07 June 2019, Baku: The Management Board of the Central Bank of the Republic of Azerbaijan decided to reduce the refinancing rate to 8.5% from 8.75%. The ceiling of the interest rate corridor was set at 10.5%, and the floor at 6.5% (±2% symmetric range).
This decision was taken in view of the fact that the inflation rate is below the midpoint of the target band (4±2%), inflation expectations are stable, external environment remains favorable and in light of updated macroeconomic forecasts.
Inflation. Inflation follows the expected trajectory. In April 2019 inflation made up 3.1%, within the 12-month inflation target. Price hike for food and services (3.5% and 3.8% respectively) was within the target band. Non-food prices increased by 1.4%. Prices for food products with a significant share in the consumer basket cheapened in May due to seasonal factors.
Inflation expectations. Current behavior of consumer prices and the balanced forex market keep inflation expectations stable. According to the real sector monitoring, price expectations dropped in trade, services and construction and remained unchanged in non-oil processing over the recent month.
Agricultural products will have a downward effect on food inflation in upcoming several months due to seasonal factors. Inflation is forecast to remain within the target band (4±2%) as of the end-2019.
External condition. Positive dynamics continues in the external sector. Over 4 months of the current year exports (export of goods) increased by 25.4%, including 19.9% rise in non-oil export; external trade surplus amounted to $ 2.5 B.
On the backdrop of a balance of payments surplus strategic foreign exchange reserves increased by 6.2% to $47.5 B vs early year.
International conjuncture remains favorable for Azerbaijan. Oil prices have increased by 24% since early year.
In April global food prices y/y decreased by 2.2% (source: UN Food and Agriculture Organization).
Economic activity. Economic growth keeps its positive dynamics. Over 9 months of 2019 real economic growth y/y stood at 2.1%. The non-oil sector grew by 2.1%, driven by trade. The real sector monitoring based business confidence index has increased in non-oil processing and services over the recent month.
Economic growth is driven by both external and domestic demand. In January-April retail commodity turnover growth rate (2.7%) y/y lagged behind that of population’s income (5.5%), attributable to the fact that for the time being households follow consumer behavior not pushing significant inflation pressure.
Inflation risks. In the short run inflation’s risk balance is assessed to be balanced, which includes favorable international conjuncture, balance of payments surplus, balanced forex market, anti-inflationary monetary condition and seasonal factors.
In the medium run risk balance is complicating. Main uncertainty in the external sector relates to the dynamics of oil prices amid deteriorating global economic growth outlook, a new wave of trade wars and geopolitical tension. If the fall of oil prices started in May continues, it may have negative impact on economic expectations. Another risk source includes continuing price hikes in global food markets and potential import of inflation. The risk of uncertainty relatively subdued in financial markets of trade partners owing to lower expectations related to tougher monetary policy in advanced countries.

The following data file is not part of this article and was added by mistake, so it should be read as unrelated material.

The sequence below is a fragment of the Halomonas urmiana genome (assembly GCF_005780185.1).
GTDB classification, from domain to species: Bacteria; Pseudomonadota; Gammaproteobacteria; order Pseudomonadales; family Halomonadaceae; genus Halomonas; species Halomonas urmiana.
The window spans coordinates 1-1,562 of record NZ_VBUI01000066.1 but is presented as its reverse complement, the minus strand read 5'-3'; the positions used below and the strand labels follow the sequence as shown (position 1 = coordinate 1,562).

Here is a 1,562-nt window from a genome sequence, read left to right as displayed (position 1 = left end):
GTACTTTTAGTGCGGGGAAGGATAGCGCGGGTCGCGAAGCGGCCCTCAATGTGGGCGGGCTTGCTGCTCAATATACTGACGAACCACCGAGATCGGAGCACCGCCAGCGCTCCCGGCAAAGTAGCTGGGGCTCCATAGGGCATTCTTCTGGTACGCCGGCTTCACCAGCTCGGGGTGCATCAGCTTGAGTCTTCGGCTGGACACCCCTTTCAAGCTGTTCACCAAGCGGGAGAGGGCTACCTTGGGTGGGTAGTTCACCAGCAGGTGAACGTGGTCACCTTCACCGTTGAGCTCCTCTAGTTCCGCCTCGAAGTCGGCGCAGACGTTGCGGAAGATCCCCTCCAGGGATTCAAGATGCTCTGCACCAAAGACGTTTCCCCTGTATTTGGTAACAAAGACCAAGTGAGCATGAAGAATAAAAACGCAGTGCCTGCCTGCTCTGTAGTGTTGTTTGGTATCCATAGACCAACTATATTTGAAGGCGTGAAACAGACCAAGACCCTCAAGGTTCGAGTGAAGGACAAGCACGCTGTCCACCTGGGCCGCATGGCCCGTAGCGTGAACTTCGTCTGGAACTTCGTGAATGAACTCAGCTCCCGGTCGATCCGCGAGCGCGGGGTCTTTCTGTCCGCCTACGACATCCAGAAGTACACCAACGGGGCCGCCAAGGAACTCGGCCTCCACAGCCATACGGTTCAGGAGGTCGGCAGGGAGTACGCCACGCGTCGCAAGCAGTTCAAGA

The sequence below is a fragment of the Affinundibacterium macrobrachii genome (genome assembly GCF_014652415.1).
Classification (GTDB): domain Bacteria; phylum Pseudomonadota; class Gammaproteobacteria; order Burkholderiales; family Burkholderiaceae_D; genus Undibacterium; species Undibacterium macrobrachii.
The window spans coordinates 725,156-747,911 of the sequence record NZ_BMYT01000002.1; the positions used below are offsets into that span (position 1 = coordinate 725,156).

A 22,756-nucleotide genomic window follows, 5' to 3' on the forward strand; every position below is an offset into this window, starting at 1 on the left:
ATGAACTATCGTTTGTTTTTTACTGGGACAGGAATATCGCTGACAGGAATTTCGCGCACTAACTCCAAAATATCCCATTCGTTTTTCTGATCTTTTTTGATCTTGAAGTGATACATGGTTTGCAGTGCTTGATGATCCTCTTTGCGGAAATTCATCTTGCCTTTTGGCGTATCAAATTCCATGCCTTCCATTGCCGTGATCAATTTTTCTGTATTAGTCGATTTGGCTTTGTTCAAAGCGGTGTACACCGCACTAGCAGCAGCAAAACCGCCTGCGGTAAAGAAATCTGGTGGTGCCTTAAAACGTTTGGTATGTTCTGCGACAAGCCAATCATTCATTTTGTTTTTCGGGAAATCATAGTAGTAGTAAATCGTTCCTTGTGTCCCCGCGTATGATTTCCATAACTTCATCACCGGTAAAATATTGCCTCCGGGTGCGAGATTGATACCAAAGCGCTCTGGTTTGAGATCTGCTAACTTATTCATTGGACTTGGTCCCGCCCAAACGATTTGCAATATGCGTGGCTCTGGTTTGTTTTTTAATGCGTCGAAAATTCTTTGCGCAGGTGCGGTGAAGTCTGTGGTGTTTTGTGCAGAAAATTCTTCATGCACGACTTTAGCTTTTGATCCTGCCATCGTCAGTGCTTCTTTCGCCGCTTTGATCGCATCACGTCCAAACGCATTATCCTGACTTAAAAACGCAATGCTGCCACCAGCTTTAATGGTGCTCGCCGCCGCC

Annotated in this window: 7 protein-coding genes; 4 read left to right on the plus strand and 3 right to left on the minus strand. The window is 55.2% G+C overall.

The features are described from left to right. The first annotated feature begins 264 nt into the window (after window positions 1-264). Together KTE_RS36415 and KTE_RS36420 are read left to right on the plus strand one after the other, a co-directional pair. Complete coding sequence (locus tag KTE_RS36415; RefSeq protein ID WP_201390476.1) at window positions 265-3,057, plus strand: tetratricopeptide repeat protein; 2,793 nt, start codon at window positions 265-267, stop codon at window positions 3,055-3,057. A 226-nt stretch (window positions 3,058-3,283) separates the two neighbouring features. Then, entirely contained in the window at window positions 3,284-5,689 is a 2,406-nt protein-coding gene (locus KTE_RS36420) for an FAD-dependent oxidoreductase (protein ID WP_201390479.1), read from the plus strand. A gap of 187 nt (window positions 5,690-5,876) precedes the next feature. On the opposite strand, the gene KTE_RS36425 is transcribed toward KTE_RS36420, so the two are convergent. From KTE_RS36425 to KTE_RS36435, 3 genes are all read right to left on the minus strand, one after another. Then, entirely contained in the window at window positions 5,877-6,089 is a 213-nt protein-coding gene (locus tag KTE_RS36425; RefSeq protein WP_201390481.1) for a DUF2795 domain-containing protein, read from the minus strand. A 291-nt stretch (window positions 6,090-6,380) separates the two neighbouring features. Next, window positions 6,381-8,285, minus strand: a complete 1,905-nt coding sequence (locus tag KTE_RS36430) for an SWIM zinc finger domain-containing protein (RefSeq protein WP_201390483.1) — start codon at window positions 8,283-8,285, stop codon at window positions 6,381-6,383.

Realization of domestic risk factors will depend on the scale of transmission of social fiscal stimuli and financial sector related decisions to the consumer market and the monetary sector. Developments of recent months show that these effects are spread out by time. How much the said factors will pass through to inflation will have been fully shaped by the end of the year. The prerequisite of sustainable macroeconomic stability includes fiscal policy implementation within existing rules and tough linkage of the fiscal and monetary policies in a single framework in complicating external environment.
Monetary condition. As of the end-May money base in manat increased by 6.6% vs early year, an acceptable level from the standpoint of attaining inflation target. Lower outstanding amount on Central Bank’s sterilization operations relates to regulation of money base within the target amid fiscal surplus.
Banking system’s liquidity position is still in structural surplus on the backdrop of low lending. In January-April lending decreased by 0.1%, including 2.7% drop on legal entities. Falling lending activity of recent years undermines both macroeconomic and financial stability by negatively influencing economic growth and expansion of aggregate supply. In this context banks’ foreign investment activity in the current year calls attention.
Upcoming decisions on the parameters of the interest rate corridor will be adequate to comparison of actual and forecasted inflation, inflation expectations, changes in external environment and financial markets’ related response.
The decision is taking effect on 7 June 2019. Next disclosure by the Management Board of the Central Bank on the interest rate corridor parameters will go public on 26 July 2019.